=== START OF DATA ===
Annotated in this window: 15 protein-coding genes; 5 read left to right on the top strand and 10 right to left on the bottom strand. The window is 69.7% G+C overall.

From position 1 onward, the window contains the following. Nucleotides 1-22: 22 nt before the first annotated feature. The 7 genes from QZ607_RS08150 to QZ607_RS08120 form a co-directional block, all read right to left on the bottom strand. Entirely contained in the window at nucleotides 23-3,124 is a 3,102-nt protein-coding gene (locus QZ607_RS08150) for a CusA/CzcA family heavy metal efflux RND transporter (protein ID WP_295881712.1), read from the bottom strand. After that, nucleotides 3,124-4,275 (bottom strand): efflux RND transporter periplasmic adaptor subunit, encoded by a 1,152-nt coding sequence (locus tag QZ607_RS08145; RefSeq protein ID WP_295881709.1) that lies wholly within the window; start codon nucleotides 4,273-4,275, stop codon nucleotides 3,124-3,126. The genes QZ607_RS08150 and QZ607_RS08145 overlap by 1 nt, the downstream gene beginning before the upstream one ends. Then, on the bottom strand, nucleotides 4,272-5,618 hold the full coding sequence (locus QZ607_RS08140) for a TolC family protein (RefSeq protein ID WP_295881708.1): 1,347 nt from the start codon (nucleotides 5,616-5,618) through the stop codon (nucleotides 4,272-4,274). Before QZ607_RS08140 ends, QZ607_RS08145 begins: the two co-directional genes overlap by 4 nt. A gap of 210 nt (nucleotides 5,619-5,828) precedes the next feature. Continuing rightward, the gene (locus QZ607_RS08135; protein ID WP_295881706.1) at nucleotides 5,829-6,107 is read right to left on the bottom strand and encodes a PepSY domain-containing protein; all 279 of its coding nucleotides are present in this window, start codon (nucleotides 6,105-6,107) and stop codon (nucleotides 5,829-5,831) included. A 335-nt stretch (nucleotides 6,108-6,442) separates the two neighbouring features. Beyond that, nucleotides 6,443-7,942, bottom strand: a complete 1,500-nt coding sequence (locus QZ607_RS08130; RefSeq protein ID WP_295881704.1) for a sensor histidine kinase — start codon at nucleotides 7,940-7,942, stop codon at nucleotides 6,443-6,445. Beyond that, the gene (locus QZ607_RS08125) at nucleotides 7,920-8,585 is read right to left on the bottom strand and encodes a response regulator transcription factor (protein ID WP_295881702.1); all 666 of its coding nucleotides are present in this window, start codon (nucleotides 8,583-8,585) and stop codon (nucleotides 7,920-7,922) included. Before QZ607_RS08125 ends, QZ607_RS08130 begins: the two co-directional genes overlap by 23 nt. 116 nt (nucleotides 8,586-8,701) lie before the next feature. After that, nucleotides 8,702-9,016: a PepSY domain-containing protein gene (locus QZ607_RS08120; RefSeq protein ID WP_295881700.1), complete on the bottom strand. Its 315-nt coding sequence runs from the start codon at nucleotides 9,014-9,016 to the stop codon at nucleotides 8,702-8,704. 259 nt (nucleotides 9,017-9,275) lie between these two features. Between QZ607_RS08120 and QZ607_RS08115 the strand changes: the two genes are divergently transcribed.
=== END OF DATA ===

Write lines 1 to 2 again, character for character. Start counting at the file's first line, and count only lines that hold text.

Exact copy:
Annotated in this window: 15 protein-coding genes; 5 read left to right on the top strand and 10 right to left on the bottom strand. The window is 69.7% G+C overall.

From position 1 onward, the window contains the following. Nucleotides 1-22: 22 nt before the first annotated feature. The 7 genes from QZ607_RS08150 to QZ607_RS08120 form a co-directional block, all read right to left on the bottom strand. Entirely contained in the window at nucleotides 23-3,124 is a 3,102-nt protein-coding gene (locus QZ607_RS08150) for a CusA/CzcA family heavy metal efflux RND transporter (protein ID WP_295881712.1), read from the bottom strand. After that, nucleotides 3,124-4,275 (bottom strand): efflux RND transporter periplasmic adaptor subunit, encoded by a 1,152-nt coding sequence (locus tag QZ607_RS08145; RefSeq protein ID WP_295881709.1) that lies wholly within the window; start codon nucleotides 4,273-4,275, stop codon nucleotides 3,124-3,126. The genes QZ607_RS08150 and QZ607_RS08145 overlap by 1 nt, the downstream gene beginning before the upstream one ends. Then, on the bottom strand, nucleotides 4,272-5,618 hold the full coding sequence (locus QZ607_RS08140) for a TolC family protein (RefSeq protein ID WP_295881708.1): 1,347 nt from the start codon (nucleotides 5,616-5,618) through the stop codon (nucleotides 4,272-4,274). Before QZ607_RS08140 ends, QZ607_RS08145 begins: the two co-directional genes overlap by 4 nt. A gap of 210 nt (nucleotides 5,619-5,828) precedes the next feature. Continuing rightward, the gene (locus QZ607_RS08135; protein ID WP_295881706.1) at nucleotides 5,829-6,107 is read right to left on the bottom strand and encodes a PepSY domain-containing protein; all 279 of its coding nucleotides are present in this window, start codon (nucleotides 6,105-6,107) and stop codon (nucleotides 5,829-5,831) included. A 335-nt stretch (nucleotides 6,108-6,442) separates the two neighbouring features. Beyond that, nucleotides 6,443-7,942, bottom strand: a complete 1,500-nt coding sequence (locus QZ607_RS08130; RefSeq protein ID WP_295881704.1) for a sensor histidine kinase — start codon at nucleotides 7,940-7,942, stop codon at nucleotides 6,443-6,445. Beyond that, the gene (locus QZ607_RS08125) at nucleotides 7,920-8,585 is read right to left on the bottom strand and encodes a response regulator transcription factor (protein ID WP_295881702.1); all 666 of its coding nucleotides are present in this window, start codon (nucleotides 8,583-8,585) and stop codon (nucleotides 7,920-7,922) included. Before QZ607_RS08125 ends, QZ607_RS08130 begins: the two co-directional genes overlap by 23 nt. 116 nt (nucleotides 8,586-8,701) lie before the next feature. After that, nucleotides 8,702-9,016: a PepSY domain-containing protein gene (locus QZ607_RS08120; RefSeq protein ID WP_295881700.1), complete on the bottom strand. Its 315-nt coding sequence runs from the start codon at nucleotides 9,014-9,016 to the stop codon at nucleotides 8,702-8,704. 259 nt (nucleotides 9,017-9,275) lie between these two features. Between QZ607_RS08120 and QZ607_RS08115 the strand changes: the two genes are divergently transcribed.